Reconstruction

All it takes is a five-year-old in pale blue overalls drawing in a coloring book for a door to open into the light, for the house to be built again and the ochre hillside covered with flowers.

— Max Jacob

Max Jacob, Cows in a Landscape (Vaches dans un paysage), 1943.Image: Musée des Beaux-Arts de Quimper

Max Jacob, Cows in a Landscape (Vaches dans un paysage), 1943.
Image: Musée des Beaux-Arts de Quimper

Painter and poet Max Jacob was arrested by the Gestapo in Nazi-occupied France. Though Catholic, Jacob was persecuted for his Jewish heritage. In 1944, he died in the Drancy internment camp.

[Research note: from William Kulik, trans. The Selected Poems of Max Jacob (Oberlin: Oberlin College Press, 199): 129]

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Lackawanna Elegy

America
   The tongues of your rivers burn with thirst
America
   The coal in your mountains goes mad with sunlight
America
   The arms of your sequoias ask pity of the storms
America America

     Your heart’s drum
     Eats its own bones
     The eyes of your clocks
     Turn counter-clockwise seeking the past

And on her crumbling headland the Indian woman
Turns toward you eyes weighed down with asphalt
Her mercury and orange head shrinks just slightly
Her small breasts bared to the gnawing white ants

     She paints on the sand
     The oracle which a night effaces
     A rattlesnake gripped in her teeth
     She exorcises the white ghost
     Locked in the Kiva of hate

A shiver of feathers down the reed of the spine
Stirs your ash body America
A thorn is stuck in your twilight brow
A thorn is sown in the fields of hemp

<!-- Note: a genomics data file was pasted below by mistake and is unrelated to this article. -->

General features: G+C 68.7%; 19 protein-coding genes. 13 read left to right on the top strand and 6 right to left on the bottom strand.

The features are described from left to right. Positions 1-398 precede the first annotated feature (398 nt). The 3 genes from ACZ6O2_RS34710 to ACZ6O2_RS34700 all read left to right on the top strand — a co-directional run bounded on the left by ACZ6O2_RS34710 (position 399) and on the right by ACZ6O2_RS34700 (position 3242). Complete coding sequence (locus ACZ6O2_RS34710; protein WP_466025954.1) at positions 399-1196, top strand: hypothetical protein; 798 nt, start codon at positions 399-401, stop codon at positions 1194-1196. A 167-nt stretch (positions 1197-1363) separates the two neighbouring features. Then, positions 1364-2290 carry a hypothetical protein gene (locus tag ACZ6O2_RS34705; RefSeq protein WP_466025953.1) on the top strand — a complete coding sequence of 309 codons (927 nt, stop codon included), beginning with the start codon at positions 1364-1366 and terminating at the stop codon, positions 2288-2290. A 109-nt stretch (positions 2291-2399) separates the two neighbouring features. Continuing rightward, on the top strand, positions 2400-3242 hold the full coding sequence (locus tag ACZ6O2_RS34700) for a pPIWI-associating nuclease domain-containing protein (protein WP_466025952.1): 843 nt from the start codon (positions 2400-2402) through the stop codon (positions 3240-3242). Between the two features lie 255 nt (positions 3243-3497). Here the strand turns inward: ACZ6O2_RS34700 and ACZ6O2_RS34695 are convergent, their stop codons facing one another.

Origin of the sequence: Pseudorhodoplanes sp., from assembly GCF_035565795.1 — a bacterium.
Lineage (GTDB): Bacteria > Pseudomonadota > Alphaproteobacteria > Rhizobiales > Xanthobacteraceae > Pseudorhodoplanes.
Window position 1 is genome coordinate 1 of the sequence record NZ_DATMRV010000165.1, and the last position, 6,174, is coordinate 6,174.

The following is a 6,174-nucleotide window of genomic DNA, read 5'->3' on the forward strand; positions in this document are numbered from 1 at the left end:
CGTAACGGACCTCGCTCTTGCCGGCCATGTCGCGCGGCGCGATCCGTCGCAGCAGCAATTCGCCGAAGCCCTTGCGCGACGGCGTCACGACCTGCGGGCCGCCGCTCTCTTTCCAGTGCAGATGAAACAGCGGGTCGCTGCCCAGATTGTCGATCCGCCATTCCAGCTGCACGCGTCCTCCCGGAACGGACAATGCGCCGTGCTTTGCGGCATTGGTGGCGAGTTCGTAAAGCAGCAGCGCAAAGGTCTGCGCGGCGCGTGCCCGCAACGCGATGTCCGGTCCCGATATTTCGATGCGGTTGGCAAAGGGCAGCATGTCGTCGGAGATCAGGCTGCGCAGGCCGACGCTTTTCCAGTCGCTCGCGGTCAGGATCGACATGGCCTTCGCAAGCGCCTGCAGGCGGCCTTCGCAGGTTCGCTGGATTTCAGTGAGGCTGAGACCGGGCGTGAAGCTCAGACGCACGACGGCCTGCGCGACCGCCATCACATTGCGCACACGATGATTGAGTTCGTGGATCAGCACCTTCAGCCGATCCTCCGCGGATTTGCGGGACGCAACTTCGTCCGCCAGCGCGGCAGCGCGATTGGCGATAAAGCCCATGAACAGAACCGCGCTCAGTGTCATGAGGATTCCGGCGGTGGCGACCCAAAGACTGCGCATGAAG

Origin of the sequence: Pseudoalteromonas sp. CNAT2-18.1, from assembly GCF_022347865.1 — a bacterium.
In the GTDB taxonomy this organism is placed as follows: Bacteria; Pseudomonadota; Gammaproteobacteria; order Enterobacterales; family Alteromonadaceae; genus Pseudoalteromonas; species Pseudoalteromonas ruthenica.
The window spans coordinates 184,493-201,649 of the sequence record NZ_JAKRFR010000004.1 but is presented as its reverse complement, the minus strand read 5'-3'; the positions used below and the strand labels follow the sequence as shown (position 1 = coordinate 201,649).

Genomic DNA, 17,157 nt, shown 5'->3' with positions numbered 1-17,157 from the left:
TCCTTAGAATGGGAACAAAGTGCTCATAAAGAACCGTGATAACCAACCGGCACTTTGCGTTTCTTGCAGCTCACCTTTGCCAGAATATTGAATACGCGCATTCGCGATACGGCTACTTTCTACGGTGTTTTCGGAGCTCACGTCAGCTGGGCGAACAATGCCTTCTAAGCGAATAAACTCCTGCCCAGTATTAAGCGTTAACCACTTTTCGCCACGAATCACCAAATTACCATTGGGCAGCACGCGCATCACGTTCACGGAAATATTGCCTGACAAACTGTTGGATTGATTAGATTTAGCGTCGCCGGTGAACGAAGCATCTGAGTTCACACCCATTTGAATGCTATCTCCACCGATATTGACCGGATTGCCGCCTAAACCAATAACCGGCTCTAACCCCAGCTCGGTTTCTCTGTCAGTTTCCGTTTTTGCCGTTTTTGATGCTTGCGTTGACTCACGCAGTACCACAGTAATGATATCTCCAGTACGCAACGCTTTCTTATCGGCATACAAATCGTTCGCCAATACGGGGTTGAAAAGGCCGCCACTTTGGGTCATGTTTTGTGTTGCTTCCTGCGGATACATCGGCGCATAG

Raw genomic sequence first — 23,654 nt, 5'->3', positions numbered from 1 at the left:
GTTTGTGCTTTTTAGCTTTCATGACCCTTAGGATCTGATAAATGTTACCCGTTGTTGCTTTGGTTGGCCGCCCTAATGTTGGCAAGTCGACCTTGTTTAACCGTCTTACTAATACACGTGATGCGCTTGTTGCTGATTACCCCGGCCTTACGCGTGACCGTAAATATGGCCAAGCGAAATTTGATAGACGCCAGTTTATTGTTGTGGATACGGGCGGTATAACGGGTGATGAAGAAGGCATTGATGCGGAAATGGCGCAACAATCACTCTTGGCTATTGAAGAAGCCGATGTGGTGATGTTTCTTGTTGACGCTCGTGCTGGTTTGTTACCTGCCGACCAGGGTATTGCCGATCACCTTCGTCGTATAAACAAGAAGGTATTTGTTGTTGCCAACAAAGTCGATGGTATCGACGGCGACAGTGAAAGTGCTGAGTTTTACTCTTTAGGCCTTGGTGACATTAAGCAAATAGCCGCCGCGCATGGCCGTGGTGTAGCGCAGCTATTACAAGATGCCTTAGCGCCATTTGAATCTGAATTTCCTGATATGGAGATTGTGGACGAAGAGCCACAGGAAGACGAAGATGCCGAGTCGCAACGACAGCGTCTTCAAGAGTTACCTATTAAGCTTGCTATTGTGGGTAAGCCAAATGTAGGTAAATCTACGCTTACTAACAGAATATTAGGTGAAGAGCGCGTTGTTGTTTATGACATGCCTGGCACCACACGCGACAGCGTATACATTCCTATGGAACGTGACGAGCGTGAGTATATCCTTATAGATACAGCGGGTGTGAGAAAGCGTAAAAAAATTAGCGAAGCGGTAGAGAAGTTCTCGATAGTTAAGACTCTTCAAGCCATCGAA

A thorn is screwed into the heel of your dancers

America beware of your past
Of the Katchinas filled with menace
For wrath ripens its fiery apple
In the orchards of the Appalachians
In the desert colored by witches

In the rose-garden of your sick soul
The holocaust waits to begin.

— Yvan Goll
(Trans. by Galway Kinnell)

Cover Lackawanna ElegyBorn on the border of Germany and France, poet Yvan Goll worked in both French (Surrealist) and German (Expressionist). Worried because of his Jewish background, he fled Europe for New York at the beginning of World War II. In 1945, he returned to Paris, where he died of leukemia in 1950.

Epitaph

I lived in those times. For a thousand years
I have been dead. Not fallen, but hunted;
When all human decency was imprisoned,
I was free amongst the masked slaves.

I lived in those times, yet I was free.
I watched the river, the earth, the sky,
Turning around me, keeping their balance,
The seasons provided their birds and their honey.

You who live, what have you made of your luck?
Do you regret the time when I struggled?
Have you cultivated for the common harvest?
Have you enriched the town I lived in?

Living men, think nothing of me. I am dead.
Nothing survives of my spirit or my body.

— Robert Desnos

L’Épitaphe

J’ai vécu dans ces temps et depuis mille années
Je suis mort. Je vivais, non déchu mais traqué.
Toute noblesse humaine étant emprisonnée
J’étais libre parmi les esclaves masqués.

J’ai vécu dans ces temps et pourtant j’étais libre.
Je regardais le fleuve et la terre et le ciel.
Tourner autour de moi, garder leur équilibre
Et les saisons fournir leurs oiseaux et leur miel.

Vous qui vivez qu’avez-vous fait de ces fortunes ?
Regrettez-vous les temps où je me débattais ?
Avez-vous cultivé pour des moissons communes ?
Avez-vous enrichi la ville où j’habitais ?

Vivants, ne craignez rien de moi, car je suis mort.
Rien ne survit de mon esprit ni de mon corps.

— Robert Desnos

Robert Desnos

The last known photo taken of Robert Desnos at Terezín Concentration Camp, 1945.
Public Domain

Surrealist poet Robert Desnos used his art in support of the French resistance during World War II, using a pseudonym to publish a series of essays that mocked the Nazis. This, in combination with his anti-Nazi poetry, led to his arrest by the Gestapo in 1944. After interrogation by torture, he was sent to a series of concentration camps: Compeigne, Buchenwald, and Floha. He died of typhus at Terezín on June 8, 1945.